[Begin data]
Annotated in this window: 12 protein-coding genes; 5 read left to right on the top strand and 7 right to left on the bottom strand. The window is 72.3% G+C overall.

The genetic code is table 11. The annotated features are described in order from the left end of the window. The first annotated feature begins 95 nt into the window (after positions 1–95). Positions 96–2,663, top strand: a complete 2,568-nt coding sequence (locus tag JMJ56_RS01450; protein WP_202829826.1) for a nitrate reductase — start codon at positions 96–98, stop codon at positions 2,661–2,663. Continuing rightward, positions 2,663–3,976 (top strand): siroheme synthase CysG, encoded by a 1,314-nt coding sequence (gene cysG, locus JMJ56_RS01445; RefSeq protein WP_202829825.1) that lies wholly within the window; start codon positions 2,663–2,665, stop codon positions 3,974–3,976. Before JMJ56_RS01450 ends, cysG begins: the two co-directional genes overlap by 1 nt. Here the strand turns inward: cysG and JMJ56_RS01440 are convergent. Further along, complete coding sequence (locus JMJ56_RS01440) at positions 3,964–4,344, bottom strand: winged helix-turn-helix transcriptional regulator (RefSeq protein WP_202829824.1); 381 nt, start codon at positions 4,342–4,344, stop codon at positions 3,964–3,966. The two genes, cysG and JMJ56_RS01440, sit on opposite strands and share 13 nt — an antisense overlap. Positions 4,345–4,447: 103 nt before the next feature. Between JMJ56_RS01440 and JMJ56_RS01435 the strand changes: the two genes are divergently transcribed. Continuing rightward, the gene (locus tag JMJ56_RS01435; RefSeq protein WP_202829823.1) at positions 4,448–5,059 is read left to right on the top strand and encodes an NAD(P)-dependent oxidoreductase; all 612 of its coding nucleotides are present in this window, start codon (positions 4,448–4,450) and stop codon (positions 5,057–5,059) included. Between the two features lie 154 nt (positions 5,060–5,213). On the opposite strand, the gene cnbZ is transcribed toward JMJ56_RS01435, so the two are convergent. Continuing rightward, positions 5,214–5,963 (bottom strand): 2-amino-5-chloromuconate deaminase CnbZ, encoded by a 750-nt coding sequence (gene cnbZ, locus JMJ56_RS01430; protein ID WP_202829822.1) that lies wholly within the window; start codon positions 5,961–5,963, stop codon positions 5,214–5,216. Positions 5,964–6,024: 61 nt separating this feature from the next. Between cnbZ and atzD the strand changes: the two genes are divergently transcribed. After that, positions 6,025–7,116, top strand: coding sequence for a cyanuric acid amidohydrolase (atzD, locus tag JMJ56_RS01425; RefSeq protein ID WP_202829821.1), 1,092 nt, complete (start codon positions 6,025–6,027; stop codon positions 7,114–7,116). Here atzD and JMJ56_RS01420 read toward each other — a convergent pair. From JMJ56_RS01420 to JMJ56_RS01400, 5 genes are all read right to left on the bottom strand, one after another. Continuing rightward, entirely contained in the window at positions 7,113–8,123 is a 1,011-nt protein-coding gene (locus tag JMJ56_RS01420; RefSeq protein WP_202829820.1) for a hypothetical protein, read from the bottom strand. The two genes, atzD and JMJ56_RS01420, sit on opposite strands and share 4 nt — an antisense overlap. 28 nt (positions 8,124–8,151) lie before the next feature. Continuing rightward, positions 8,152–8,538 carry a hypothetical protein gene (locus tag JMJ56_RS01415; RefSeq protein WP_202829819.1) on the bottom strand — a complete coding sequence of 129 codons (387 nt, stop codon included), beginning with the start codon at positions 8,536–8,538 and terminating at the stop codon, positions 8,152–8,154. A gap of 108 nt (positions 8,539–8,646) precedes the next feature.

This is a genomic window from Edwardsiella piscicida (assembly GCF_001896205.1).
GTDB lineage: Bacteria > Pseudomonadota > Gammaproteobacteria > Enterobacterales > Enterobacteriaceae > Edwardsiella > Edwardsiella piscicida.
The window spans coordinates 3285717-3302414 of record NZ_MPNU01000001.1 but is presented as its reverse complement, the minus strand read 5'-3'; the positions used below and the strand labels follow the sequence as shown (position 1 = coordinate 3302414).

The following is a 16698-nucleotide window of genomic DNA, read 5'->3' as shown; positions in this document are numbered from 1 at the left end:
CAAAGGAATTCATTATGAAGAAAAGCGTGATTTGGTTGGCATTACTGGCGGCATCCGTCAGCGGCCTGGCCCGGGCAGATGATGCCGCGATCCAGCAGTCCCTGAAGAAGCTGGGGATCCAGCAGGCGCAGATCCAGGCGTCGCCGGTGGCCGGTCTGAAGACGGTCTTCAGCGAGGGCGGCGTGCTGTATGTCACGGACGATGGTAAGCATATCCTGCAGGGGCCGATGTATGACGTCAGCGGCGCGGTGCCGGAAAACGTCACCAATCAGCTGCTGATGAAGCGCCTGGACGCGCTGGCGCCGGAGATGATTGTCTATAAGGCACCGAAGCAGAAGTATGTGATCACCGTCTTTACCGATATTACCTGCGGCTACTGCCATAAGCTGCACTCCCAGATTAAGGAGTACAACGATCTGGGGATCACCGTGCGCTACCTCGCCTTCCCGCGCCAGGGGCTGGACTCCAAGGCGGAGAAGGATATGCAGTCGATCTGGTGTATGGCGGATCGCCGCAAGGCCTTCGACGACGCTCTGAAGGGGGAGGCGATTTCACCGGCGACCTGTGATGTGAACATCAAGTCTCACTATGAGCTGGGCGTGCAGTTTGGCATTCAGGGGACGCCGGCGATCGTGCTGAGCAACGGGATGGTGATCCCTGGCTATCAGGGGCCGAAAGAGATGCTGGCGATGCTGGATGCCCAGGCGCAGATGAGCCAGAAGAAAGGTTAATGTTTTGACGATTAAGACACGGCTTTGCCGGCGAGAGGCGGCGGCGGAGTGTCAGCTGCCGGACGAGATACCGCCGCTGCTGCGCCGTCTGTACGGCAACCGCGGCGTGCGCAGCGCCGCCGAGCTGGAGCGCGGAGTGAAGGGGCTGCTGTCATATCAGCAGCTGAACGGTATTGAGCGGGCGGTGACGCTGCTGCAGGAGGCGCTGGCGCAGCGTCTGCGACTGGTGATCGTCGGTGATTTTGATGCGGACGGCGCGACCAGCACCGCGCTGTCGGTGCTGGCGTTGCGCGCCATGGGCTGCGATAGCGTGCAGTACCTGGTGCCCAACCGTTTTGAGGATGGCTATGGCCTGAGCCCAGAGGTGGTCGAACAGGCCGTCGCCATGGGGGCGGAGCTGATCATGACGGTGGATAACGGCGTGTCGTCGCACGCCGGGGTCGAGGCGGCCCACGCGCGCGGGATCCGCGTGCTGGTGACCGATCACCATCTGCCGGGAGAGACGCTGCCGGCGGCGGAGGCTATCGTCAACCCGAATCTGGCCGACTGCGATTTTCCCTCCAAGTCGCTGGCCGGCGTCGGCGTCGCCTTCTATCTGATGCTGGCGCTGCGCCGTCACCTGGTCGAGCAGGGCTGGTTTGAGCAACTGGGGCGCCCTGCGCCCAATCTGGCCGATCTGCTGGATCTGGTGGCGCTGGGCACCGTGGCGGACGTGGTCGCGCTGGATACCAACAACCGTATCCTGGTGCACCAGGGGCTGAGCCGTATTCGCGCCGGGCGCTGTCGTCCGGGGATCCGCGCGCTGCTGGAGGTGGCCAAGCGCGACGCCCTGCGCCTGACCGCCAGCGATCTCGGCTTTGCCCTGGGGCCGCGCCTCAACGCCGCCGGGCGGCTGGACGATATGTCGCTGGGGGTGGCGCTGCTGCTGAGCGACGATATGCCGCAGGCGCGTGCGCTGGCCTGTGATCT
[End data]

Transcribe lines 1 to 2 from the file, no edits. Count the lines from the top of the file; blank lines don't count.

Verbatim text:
Annotated in this window: 12 protein-coding genes; 5 read left to right on the top strand and 7 right to left on the bottom strand. The window is 72.3% G+C overall.

The genetic code is table 11. The annotated features are described in order from the left end of the window. The first annotated feature begins 95 nt into the window (after positions 1–95). Positions 96–2,663, top strand: a complete 2,568-nt coding sequence (locus tag JMJ56_RS01450; protein WP_202829826.1) for a nitrate reductase — start codon at positions 96–98, stop codon at positions 2,661–2,663. Continuing rightward, positions 2,663–3,976 (top strand): siroheme synthase CysG, encoded by a 1,314-nt coding sequence (gene cysG, locus JMJ56_RS01445; RefSeq protein WP_202829825.1) that lies wholly within the window; start codon positions 2,663–2,665, stop codon positions 3,974–3,976. Before JMJ56_RS01450 ends, cysG begins: the two co-directional genes overlap by 1 nt. Here the strand turns inward: cysG and JMJ56_RS01440 are convergent. Further along, complete coding sequence (locus JMJ56_RS01440) at positions 3,964–4,344, bottom strand: winged helix-turn-helix transcriptional regulator (RefSeq protein WP_202829824.1); 381 nt, start codon at positions 4,342–4,344, stop codon at positions 3,964–3,966. The two genes, cysG and JMJ56_RS01440, sit on opposite strands and share 13 nt — an antisense overlap. Positions 4,345–4,447: 103 nt before the next feature. Between JMJ56_RS01440 and JMJ56_RS01435 the strand changes: the two genes are divergently transcribed. Continuing rightward, the gene (locus tag JMJ56_RS01435; RefSeq protein WP_202829823.1) at positions 4,448–5,059 is read left to right on the top strand and encodes an NAD(P)-dependent oxidoreductase; all 612 of its coding nucleotides are present in this window, start codon (positions 4,448–4,450) and stop codon (positions 5,057–5,059) included. Between the two features lie 154 nt (positions 5,060–5,213). On the opposite strand, the gene cnbZ is transcribed toward JMJ56_RS01435, so the two are convergent. Continuing rightward, positions 5,214–5,963 (bottom strand): 2-amino-5-chloromuconate deaminase CnbZ, encoded by a 750-nt coding sequence (gene cnbZ, locus JMJ56_RS01430; protein ID WP_202829822.1) that lies wholly within the window; start codon positions 5,961–5,963, stop codon positions 5,214–5,216. Positions 5,964–6,024: 61 nt separating this feature from the next. Between cnbZ and atzD the strand changes: the two genes are divergently transcribed. After that, positions 6,025–7,116, top strand: coding sequence for a cyanuric acid amidohydrolase (atzD, locus tag JMJ56_RS01425; RefSeq protein ID WP_202829821.1), 1,092 nt, complete (start codon positions 6,025–6,027; stop codon positions 7,114–7,116). Here atzD and JMJ56_RS01420 read toward each other — a convergent pair. From JMJ56_RS01420 to JMJ56_RS01400, 5 genes are all read right to left on the bottom strand, one after another. Continuing rightward, entirely contained in the window at positions 7,113–8,123 is a 1,011-nt protein-coding gene (locus tag JMJ56_RS01420; RefSeq protein WP_202829820.1) for a hypothetical protein, read from the bottom strand. The two genes, atzD and JMJ56_RS01420, sit on opposite strands and share 4 nt — an antisense overlap. 28 nt (positions 8,124–8,151) lie before the next feature. Continuing rightward, positions 8,152–8,538 carry a hypothetical protein gene (locus tag JMJ56_RS01415; RefSeq protein WP_202829819.1) on the bottom strand — a complete coding sequence of 129 codons (387 nt, stop codon included), beginning with the start codon at positions 8,536–8,538 and terminating at the stop codon, positions 8,152–8,154. A gap of 108 nt (positions 8,539–8,646) precedes the next feature.